Review by Matt Barone (@MBarone)
Within its first five minutes, ParaNorman stakes its claim as the coolest movie in years for pre-teen lovers of monsters flicks. With its movie-within-a-movie opening, the film kicks off with a scene from a suitably violent and sinister horror flick, one that's being watched by little Norman (voiced with strong emotion by the gifted Kodi Smit-McPhee), a kid whose night light is a ghoul's glowing skull.
He's one of those edgier kids in middle school who rushes home once the bell rings to sneak into his parents' bedroom and watch an old slasher movie without mom and dad knowing. Unlike those forbidden, typically R-rated pictures, though, one of the many good things about this 3-D stop-motion animation delight is that it's kid-friendly; meaning, there's no need for the youngster with the Scooby Doo lunchbox and Goosebumps books in his or her backpack to hide it from the parental units.
Co-directed by Sam Fell and screenwriter Chris Butler, ParaNorman is a beautifully rendered work of puppetry and man-made sets meticulously captured in the same way used to create 2009's excellent Coraline, but it's not just a visual treat. Butler's script, despite its slight overabundance of themes and messages, hits the right note of childhood issues like bullying, acceptance, and friendship balanced with self-referential winks and nods toward the horror films of old, specifically Halloween, Night of the Living Dead, Friday the 13th, and even drive-in grindhouse cinema. Your inner kid, assuming you've ever relished anything scary, will give in to its sweet charms. Watching Norman make zombie faces into a bathroom mirror while brushing his teeth, it's tough not to imagine yourself doing the exact same thing as a youth.
Granted, Norman's ability to see and speak to dead people is a quirk that's all his own. In his local school, the spiky-haired outsider gets tormented on a daily basis, mostly by the chubby, wannabe hip-hop thug Alvin (Christopher Mintz-Plasse); at home, Norman has trouble connecting with his aloof parents (Leslie Mann and Jeff Garlin) and older, Valley Girl-esque sister Courtney (Anna Kendrick).
His only real friends are his deceased grandmother (Elaine Stritch), who hangs out on the living room couch and offers her grandson pearls of wisdom, and portly, rambunctious classmate Neil (Tucker Albrizzi), the latter being Norman's first confidante when it comes time to unravel their town's deepest, darkest mysteries. In a somewhat generic back-story, their community's lineage dates back to Puritans who wrongfully sent a young girl to her death over claims of witchcraft, and now they're all back in the neighborhood as lumbering, decrepit members of the undead.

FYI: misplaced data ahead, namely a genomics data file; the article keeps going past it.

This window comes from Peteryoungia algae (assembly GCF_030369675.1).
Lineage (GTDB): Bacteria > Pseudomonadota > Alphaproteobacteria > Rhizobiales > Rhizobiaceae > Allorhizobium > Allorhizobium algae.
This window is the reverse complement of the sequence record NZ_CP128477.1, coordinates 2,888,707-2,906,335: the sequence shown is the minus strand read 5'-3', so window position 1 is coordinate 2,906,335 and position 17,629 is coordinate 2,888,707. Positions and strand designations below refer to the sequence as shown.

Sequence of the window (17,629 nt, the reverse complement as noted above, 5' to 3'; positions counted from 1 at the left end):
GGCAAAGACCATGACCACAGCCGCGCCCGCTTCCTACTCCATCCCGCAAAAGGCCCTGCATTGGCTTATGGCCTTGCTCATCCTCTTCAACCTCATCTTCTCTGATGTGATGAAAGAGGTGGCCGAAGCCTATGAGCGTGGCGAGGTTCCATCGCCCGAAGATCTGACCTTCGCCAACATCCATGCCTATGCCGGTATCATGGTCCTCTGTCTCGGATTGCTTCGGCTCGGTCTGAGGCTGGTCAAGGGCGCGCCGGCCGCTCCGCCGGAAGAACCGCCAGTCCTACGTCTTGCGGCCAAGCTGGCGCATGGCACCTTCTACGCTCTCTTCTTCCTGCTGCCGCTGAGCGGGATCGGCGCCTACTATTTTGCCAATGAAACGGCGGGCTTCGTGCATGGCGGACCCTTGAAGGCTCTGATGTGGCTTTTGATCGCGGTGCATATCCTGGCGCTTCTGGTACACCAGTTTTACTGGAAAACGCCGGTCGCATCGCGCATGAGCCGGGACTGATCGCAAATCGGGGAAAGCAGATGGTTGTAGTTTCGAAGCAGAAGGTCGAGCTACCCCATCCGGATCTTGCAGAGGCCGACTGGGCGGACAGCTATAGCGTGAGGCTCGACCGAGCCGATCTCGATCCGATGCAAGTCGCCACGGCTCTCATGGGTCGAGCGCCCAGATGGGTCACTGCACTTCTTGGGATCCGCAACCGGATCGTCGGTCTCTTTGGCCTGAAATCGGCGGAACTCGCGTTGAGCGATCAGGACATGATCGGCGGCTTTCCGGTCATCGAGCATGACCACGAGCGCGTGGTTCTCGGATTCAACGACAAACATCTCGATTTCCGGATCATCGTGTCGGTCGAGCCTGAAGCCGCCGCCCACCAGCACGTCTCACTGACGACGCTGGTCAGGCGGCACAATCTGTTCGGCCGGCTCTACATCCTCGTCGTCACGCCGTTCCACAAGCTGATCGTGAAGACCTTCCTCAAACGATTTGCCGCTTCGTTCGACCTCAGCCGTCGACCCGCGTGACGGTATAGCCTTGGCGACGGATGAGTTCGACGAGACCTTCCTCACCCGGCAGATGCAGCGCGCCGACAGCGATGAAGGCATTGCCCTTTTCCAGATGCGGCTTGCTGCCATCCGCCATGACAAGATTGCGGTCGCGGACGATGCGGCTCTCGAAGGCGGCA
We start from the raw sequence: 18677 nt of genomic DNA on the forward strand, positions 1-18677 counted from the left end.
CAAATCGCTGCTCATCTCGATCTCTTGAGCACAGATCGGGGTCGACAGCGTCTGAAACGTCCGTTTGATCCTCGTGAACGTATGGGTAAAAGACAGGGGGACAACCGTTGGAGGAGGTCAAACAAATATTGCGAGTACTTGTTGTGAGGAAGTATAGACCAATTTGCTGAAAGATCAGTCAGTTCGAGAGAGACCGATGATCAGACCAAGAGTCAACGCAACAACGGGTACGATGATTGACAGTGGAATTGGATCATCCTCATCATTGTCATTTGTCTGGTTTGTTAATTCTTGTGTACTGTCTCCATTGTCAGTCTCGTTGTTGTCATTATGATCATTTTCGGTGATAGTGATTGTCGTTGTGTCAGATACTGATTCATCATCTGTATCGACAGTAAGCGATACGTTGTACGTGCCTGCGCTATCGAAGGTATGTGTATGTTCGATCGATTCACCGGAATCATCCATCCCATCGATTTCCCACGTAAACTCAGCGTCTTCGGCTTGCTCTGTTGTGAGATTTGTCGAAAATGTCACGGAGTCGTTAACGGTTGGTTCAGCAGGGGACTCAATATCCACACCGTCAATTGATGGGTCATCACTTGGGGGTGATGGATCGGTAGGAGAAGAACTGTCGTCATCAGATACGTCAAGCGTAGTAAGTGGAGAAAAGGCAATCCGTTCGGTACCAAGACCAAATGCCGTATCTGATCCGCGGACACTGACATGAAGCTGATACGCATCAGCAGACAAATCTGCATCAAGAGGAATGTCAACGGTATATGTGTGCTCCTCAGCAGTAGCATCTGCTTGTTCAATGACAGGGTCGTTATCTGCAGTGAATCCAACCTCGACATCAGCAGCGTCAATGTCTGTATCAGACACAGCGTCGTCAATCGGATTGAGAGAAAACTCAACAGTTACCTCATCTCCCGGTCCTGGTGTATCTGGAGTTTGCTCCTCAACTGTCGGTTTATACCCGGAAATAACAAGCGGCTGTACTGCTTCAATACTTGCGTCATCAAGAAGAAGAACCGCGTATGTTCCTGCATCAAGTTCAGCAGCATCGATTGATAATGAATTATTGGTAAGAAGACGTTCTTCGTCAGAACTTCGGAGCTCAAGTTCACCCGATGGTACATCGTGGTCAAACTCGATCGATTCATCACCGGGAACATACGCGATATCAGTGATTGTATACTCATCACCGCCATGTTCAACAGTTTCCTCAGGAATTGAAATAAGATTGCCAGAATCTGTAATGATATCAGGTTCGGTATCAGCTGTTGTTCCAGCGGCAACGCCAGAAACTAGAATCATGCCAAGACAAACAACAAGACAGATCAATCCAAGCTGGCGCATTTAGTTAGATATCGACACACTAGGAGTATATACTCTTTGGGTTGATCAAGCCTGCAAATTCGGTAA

Admirably, Fell and Butler don't shy away from the concept's inherent creepiness. When the zombies chase down townsfolk, the threat is palpable, not Disney movie playful. Of course, ParaNorman still is a family affair, so there's a minuscule body count, yet it's refreshing to see a kids' film possess the stones to use an oversized corpse for a slapstick comedy sequence. Wisely, Butler paid equal attention to both the genre flourishes and character development while drafting ParaNorman's script, giving its scarier moments a nicely grounded quality.
Norman, carried wonderfully by Smit-McPhee, isn't your typical animated movie protagonist; he's a complicated and thoughtful little dude, assessing every situation with sharp perspective and walking around with an almost emo-level pathos. ParaNorman is similarly concerned with its supporting cast, presenting familiar archetypes (e.g., the airhead older sister, the slovenly school ruffian, the fat-bellied comic relief sidekick) and quickly layering them with surprising arcs and believable motivations.
The further ParaNorman delves into its story's supernatural roots, the less inviting it becomes for the Madagascar/Ice Age crowd. Which presents the question: For what age group is the film most agreeable? Rugrats used to the harmless adventures of, say, sirs Buzz Lightyear and Woody may find themselves soiling their Spider-Man underoos at the sight of brave Norman traversing through a haunted forest and getting sent back in time to deal with a pissed-off demon girl.
Not to mention, underage viewers could very well feel bogged down by the film's multitude of lessons. Just when it's clear that ParaNorman wants to dissuade tykes from picking on others, there's a point made about thinking for one's self and avoiding a mob mentality. And then it's time to believe in one's self, before standing up for what you believe in and protecting those who can't necessarily defend themselves (or, in this case, aren't allowed to eat savagely wrongdoers' brains due to a PG rating). ParaNorman has many things to say, but not enough time is spent on one specific ideal to help any of them fully connect.
So what if it's not about to change the world, though? Taken as a macabre alternative to the usual animal-talks-and-falls-down-a-lot motif used by most other children's movies, ParaNorman is a dark yet warm-hearted creature feature that's as fun as it is well-intentioned. Especially if you chopped it up more with My Pet Monster than Teddy Ruxpin back in the day.
Review by Matt Barone (@MBarone)